Sunday, May 23, 2021

Solving linear complementarity problems without an LCP solver


The linear complementarity problem (LCP) can be stated as [1]: 

LCP Problem
\[\begin{align} &\text{Find $\color{darkred}x\ge 0,\color{darkred}w\ge 0$ such that:}\\ & \color{darkred}x^T\color{darkred}w = 0 \\ &\color{darkred}w =\color{darkblue}M  \color{darkred}x + \color{darkblue}q\end{align}\]

In many cases we require that \(\color{darkblue}M\) is positive definite.

The LCP has different applications, including in finance, physics, and economics [2]. Off-the-shelf LCP solvers are not widely available. Here I will show how to solve LCPs with other solvers. This question comes up now and then, so here is a short recipe post.

Monday, May 10, 2021

Clustering models

In Statistics (nowadays called Data Science or A.I. for public relations reasons), clustering is one of the most popular techniques available. Of course, nothing beats linear regression in the popularity contest. Here, I like to discuss two clustering models: \(k\)-means and \(k\)-medoids. For these models, there exist well-defined equivalent Mixed-Integer Programming models. In practice, they don't work very well except for small data sets. I think they are still useful to discuss for different reasons:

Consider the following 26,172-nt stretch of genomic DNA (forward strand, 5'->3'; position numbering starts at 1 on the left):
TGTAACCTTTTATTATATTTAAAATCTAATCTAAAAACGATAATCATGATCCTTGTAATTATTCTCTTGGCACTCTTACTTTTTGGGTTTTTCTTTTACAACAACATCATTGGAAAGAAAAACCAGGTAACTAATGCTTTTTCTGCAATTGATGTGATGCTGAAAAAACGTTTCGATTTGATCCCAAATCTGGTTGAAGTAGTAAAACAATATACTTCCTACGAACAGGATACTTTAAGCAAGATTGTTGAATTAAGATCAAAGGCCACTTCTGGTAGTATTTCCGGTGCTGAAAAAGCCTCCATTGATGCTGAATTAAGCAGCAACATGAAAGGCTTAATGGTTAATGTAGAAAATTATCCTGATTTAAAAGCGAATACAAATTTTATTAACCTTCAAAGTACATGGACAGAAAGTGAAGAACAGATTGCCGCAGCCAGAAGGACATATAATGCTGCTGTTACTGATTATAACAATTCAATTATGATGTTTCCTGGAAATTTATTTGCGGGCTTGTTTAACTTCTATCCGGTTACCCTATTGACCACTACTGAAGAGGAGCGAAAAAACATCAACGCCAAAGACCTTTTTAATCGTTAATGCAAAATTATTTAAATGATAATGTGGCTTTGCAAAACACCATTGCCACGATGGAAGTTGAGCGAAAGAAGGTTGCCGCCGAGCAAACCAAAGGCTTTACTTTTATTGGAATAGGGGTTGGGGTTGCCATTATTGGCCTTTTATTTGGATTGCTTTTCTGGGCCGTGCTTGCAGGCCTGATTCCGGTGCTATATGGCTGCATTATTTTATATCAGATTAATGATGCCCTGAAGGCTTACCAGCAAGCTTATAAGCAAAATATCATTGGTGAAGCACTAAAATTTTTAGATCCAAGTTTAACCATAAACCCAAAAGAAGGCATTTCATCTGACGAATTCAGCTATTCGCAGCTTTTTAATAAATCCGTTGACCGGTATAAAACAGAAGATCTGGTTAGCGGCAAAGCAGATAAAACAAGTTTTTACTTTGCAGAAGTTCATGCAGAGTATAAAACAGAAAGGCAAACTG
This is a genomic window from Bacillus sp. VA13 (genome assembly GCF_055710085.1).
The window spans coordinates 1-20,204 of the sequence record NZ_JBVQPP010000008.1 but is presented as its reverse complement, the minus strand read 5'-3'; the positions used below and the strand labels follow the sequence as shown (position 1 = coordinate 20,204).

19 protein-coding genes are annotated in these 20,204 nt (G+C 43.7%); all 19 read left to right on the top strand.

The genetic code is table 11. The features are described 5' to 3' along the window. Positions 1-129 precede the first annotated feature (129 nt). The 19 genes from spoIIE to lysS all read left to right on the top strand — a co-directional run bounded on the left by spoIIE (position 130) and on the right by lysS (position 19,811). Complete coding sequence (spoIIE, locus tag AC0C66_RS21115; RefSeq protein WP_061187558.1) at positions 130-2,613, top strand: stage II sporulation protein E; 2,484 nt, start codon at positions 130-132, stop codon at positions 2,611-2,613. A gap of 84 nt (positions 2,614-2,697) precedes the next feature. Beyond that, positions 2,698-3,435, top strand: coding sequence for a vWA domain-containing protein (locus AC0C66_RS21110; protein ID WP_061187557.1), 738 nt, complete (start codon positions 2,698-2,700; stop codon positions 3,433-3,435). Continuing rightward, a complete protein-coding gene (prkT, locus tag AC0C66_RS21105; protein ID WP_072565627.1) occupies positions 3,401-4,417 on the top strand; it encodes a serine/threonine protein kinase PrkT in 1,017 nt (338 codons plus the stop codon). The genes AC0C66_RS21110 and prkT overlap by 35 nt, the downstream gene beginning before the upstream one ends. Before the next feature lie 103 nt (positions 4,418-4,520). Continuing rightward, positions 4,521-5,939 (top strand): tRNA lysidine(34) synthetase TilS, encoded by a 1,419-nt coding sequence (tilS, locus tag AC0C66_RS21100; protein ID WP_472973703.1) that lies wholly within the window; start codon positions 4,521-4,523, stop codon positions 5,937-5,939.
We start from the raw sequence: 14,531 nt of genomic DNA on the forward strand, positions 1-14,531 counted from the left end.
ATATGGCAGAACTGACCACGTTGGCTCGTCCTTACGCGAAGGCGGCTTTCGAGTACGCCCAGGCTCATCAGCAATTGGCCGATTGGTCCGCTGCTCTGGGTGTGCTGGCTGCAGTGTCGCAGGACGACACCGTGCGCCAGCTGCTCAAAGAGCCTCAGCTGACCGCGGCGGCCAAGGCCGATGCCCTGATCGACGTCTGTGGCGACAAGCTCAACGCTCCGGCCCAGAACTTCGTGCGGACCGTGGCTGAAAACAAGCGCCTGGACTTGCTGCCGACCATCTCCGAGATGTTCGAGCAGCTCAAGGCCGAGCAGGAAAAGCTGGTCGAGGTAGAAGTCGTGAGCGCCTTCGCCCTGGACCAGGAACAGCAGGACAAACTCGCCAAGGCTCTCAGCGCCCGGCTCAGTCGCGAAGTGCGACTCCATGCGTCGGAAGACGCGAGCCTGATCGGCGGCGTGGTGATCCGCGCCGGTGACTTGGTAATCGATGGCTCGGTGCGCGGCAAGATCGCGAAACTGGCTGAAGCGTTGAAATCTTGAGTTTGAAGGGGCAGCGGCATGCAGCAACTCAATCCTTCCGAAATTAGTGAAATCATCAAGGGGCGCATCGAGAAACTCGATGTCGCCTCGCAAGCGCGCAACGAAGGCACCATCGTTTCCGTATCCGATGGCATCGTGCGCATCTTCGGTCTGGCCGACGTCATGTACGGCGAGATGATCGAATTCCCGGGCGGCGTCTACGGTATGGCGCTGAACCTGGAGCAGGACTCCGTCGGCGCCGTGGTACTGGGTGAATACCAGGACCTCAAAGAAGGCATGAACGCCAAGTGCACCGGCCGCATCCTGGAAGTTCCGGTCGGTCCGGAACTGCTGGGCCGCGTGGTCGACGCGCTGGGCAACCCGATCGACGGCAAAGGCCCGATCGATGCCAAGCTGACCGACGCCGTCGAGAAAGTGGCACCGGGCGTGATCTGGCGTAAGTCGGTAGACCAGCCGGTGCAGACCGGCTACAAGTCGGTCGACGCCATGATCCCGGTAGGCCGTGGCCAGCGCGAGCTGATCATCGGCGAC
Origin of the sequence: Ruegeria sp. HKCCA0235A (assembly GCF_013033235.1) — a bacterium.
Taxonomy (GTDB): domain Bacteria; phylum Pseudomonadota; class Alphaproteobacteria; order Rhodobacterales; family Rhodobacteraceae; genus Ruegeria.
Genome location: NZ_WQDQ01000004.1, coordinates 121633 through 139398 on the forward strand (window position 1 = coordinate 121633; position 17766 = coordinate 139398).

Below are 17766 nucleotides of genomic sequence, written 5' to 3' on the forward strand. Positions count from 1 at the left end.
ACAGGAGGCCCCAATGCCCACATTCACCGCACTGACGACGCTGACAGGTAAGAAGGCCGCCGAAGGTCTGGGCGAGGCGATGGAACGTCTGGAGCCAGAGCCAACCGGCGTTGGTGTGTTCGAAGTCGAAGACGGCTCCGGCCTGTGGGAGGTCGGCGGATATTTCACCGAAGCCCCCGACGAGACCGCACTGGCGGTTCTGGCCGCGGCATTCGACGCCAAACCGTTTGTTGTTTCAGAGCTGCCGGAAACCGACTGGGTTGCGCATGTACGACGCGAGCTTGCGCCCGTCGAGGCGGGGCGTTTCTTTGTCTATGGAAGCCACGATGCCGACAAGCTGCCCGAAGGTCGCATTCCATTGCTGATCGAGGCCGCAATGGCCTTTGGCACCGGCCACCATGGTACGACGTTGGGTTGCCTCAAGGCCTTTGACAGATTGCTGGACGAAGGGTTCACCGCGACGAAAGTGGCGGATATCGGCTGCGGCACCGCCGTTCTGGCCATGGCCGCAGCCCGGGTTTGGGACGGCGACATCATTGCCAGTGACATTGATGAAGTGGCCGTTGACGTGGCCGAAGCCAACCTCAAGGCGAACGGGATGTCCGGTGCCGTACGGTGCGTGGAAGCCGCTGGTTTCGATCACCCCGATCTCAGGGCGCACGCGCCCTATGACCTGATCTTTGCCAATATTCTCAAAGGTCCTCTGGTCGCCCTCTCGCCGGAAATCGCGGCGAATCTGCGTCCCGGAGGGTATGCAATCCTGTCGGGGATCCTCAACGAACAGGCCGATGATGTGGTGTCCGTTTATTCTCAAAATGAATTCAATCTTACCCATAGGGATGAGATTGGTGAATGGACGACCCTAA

• The formulations are interesting. They have some angles that may not be obvious at first.
  • They define the problem in a succinct way. Verbal descriptions are always fraught with imprecision and vagueness. A reference model can help to make things explicit. I.e. use a model as a documentation tool.
  • Not all data sets are large. For small data sets, we can prove optimality where the usual heuristics only can deliver good solutions, without much information about the quality of the solution. Obviously, clustering is often used in situations where ultimate optimality may not matter much, as it is frequently used as an exploratory tool.
  • We can adapt the model to special cases. Adding constraints such as a minimum and maximum number of points per cluster comes to mind [3].